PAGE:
Wednesday, March 02, 2005

Utah delays

The story yesterday morning was that the Utah Senate might pass the bill to end that state's involvement with NCLB, forcing the Governor to sign it or make the very unpopular move of vetoing it. Instead, they decided -- at the Governor's urging -- to wait. A special session was announced last night; it will convene April 20.

The move to delay will give Spellings and the feds about six weeks to compromise. They have indicated, according to yesterday morning's article, that they will not negotiate in several areas:

A letter faxed Tuesday from Deputy Assistant Secretary of Education Darla Marburger to [Utah] Superintendent [of Schools] Patti Harrington summarizes the "common understanding" between the state and feds:
* The department recognizes Utah's standards for veteran elementary teacher quality.
* The department acknowledges Utah's concerns over federal standards for special education teacher quality but won't budge.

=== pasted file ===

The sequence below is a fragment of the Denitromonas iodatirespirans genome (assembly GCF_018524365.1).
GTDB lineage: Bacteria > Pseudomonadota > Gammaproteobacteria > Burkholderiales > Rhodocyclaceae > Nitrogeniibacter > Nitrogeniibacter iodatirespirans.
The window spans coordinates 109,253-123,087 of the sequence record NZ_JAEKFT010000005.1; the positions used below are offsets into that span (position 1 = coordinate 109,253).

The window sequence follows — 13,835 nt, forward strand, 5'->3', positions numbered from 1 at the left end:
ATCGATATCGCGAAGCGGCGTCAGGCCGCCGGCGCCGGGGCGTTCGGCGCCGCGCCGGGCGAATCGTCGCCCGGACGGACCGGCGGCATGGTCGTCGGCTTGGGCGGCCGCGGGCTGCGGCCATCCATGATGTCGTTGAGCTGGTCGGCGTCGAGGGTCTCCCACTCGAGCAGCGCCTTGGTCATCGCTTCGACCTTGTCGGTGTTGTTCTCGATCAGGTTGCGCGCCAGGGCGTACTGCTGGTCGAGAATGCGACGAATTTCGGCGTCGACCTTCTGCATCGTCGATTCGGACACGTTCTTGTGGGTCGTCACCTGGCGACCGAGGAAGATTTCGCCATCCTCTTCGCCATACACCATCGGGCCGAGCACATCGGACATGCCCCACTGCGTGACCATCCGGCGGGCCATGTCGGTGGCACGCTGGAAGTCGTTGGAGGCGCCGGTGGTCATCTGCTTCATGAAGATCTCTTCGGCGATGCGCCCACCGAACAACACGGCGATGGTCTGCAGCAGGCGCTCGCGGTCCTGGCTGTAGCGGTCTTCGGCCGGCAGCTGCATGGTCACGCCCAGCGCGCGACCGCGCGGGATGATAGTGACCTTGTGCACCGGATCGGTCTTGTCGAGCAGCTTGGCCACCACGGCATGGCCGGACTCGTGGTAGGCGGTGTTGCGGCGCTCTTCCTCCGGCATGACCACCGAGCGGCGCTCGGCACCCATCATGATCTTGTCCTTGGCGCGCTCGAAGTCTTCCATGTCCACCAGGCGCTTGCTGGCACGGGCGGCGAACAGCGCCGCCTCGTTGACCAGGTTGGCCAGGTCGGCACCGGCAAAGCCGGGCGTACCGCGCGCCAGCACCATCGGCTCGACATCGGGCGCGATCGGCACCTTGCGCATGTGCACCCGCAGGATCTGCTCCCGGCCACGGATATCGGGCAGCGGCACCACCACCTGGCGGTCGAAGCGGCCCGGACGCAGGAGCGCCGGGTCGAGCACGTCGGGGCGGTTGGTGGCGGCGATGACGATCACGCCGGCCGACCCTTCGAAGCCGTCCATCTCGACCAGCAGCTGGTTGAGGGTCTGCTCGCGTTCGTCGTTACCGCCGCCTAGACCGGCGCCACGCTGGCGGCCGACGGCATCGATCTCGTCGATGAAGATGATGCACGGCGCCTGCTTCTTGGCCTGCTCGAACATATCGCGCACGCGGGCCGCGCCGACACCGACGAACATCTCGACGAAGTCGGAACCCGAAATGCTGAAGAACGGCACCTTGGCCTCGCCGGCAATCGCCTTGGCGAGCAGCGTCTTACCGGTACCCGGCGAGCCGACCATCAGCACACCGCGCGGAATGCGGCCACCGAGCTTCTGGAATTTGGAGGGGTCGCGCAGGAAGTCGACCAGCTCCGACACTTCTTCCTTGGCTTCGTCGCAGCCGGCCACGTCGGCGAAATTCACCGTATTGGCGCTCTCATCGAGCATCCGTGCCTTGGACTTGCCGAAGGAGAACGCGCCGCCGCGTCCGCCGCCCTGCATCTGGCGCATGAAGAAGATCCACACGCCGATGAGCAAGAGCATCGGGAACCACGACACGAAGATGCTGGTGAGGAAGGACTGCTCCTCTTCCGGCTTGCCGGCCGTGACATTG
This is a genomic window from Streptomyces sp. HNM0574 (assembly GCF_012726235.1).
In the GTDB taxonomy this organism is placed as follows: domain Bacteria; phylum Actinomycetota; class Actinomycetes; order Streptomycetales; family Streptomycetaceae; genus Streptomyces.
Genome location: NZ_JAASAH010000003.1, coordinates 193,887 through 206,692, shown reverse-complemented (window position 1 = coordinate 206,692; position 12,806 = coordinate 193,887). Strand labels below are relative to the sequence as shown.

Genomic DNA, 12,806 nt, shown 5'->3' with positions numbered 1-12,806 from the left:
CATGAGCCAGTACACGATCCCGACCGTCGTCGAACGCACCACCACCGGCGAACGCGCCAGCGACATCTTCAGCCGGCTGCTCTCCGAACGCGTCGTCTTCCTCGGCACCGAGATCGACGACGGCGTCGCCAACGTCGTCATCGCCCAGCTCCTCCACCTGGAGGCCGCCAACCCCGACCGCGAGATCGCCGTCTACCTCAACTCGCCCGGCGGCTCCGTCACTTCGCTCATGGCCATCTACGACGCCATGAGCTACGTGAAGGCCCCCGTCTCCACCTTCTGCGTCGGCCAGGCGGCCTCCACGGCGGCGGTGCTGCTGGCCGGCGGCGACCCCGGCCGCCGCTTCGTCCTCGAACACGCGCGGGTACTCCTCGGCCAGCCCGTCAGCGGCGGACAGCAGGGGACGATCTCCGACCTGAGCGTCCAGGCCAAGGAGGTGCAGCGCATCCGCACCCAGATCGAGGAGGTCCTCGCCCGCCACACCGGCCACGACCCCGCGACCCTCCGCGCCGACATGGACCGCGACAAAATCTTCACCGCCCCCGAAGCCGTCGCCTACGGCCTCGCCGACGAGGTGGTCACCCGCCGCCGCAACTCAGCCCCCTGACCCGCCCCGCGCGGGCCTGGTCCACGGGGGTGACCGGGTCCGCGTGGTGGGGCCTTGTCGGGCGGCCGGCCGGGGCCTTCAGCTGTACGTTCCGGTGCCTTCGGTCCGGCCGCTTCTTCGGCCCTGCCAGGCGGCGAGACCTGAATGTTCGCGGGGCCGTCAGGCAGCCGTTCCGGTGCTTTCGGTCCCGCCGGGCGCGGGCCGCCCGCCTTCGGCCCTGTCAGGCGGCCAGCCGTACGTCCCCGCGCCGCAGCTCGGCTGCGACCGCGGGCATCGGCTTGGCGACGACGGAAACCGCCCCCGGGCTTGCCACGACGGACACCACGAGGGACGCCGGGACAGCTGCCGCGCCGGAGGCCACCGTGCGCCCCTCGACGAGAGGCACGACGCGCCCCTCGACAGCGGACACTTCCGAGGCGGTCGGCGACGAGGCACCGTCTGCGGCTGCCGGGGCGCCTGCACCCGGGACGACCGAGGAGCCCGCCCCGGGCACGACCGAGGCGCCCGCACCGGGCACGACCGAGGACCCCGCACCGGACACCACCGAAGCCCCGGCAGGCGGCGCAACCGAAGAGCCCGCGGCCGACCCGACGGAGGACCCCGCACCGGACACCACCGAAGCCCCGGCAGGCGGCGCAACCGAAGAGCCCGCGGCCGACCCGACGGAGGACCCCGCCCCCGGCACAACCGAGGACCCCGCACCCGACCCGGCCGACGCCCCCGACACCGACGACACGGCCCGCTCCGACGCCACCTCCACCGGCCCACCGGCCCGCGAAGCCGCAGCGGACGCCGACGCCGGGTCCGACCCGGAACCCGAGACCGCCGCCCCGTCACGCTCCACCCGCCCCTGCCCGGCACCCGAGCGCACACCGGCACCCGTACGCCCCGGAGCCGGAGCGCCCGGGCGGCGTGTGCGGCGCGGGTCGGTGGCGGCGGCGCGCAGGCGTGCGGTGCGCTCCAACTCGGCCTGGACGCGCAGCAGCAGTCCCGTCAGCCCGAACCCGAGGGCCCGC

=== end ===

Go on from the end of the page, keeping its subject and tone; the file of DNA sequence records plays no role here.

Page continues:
* Utah can develop its own standards for measuring the quality of rural teachers who teach several core subjects.
* Utah's school accountability system must measure the academic progress of all student groups, including ethnic minorities, English learners, students with disabilities, and low-income students.
The letter also invites Utah representatives to Washington for further discussions. A trip is planned for later this month.

This will be an interesting process to watch unfold. Opponents of NCLB should have no illusions: this does not, in any way, foretell the death of No Child Left Behind. But it does open the door for reasonable modification to allow meaningful discretion for states in what has been, to this point, a fairly draconian law.


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